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File:Song Dynasty Map.JPG


The Chinese Yu Ji Tu (Map of the Tracks of Yu the Great), a map carved into stone in the year 1137 during the Song Dynasty, located in the Stele Forest of modern-day Xian, China. Yu the Great refers to the Chinese deity described in the Chinese geographical work of the Yu Gong, a chapter of the Classic of History. Needham and Chavannes assert that the original map must have predated the 12th century.

The graduated scale of this gridded map is at 100 li (Chinese mile) squared for every representative square in the grid. The overall size of the map is 3 ft squared. The coastal outline is relatively firm and the precision of the network of river systems is incredibly accurate. The name of the geographers and cartographers who initially created the map are unknown. In the year 1142 a copy of the map was preserved at Zhenjiang in Jiangsu province by a certain Yu Chi, who was then a Prefectural Director of Studies. There is also mention of an earlier copy of about 1100 AD which itself was based on the Chang'an version. Needham asserts that the map was used primarily to instruct students while referring to sites described in the ancient Yu Gong chapter of the Classic of History.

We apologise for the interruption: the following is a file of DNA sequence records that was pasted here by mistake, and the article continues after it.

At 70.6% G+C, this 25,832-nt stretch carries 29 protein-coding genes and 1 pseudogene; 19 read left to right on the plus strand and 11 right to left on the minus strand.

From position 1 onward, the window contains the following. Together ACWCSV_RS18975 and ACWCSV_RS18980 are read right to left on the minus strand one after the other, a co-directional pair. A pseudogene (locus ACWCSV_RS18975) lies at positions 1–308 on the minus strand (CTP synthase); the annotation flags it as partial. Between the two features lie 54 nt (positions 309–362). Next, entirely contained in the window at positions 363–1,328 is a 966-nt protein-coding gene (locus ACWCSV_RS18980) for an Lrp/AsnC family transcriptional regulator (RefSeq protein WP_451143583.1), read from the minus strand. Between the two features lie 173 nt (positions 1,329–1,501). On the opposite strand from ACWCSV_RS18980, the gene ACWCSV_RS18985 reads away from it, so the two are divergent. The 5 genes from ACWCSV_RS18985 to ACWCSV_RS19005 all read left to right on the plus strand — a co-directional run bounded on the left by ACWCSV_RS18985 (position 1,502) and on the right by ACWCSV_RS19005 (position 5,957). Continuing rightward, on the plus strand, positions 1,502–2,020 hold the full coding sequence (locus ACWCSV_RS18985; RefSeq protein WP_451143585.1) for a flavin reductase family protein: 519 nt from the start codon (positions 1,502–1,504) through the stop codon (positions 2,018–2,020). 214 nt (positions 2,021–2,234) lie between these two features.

This image is taken from Joseph Needham's Science and Civilization in China: Volume 3, Mathematics and the Sciences of the Heavens and the Earth, on the page PLATE LXXXI, as well as described on pages 547 to 549 (hardback copy). I, PericlesofAthens, took the photo of this public domain image.

Date 3 November 2007
Source My book, the 3rd Volume by Needham
Author PericlesofAthens
Public domain This image (or other media file) is in the public domain because its copyright has expired.

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